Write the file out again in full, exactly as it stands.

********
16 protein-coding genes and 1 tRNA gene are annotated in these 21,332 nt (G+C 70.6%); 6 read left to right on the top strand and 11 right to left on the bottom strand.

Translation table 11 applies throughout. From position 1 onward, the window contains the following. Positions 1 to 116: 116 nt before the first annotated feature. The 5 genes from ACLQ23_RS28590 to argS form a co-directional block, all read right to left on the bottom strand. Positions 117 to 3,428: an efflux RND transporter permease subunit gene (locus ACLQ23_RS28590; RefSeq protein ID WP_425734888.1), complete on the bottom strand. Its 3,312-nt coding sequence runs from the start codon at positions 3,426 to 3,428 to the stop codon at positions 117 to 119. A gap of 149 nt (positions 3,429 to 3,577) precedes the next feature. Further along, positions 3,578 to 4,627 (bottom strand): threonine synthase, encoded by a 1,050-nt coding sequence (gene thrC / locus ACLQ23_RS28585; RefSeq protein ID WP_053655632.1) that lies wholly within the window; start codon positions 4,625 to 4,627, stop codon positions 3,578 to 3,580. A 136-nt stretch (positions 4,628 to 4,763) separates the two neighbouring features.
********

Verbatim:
16 protein-coding genes and 1 tRNA gene are annotated in these 21,332 nt (G+C 70.6%); 6 read left to right on the top strand and 11 right to left on the bottom strand.

Translation table 11 applies throughout. From position 1 onward, the window contains the following. Positions 1 to 116: 116 nt before the first annotated feature. The 5 genes from ACLQ23_RS28590 to argS form a co-directional block, all read right to left on the bottom strand. Positions 117 to 3,428: an efflux RND transporter permease subunit gene (locus ACLQ23_RS28590; RefSeq protein ID WP_425734888.1), complete on the bottom strand. Its 3,312-nt coding sequence runs from the start codon at positions 3,426 to 3,428 to the stop codon at positions 117 to 119. A gap of 149 nt (positions 3,429 to 3,577) precedes the next feature. Further along, positions 3,578 to 4,627 (bottom strand): threonine synthase, encoded by a 1,050-nt coding sequence (gene thrC / locus ACLQ23_RS28585; RefSeq protein ID WP_053655632.1) that lies wholly within the window; start codon positions 4,625 to 4,627, stop codon positions 3,578 to 3,580. A 136-nt stretch (positions 4,628 to 4,763) separates the two neighbouring features.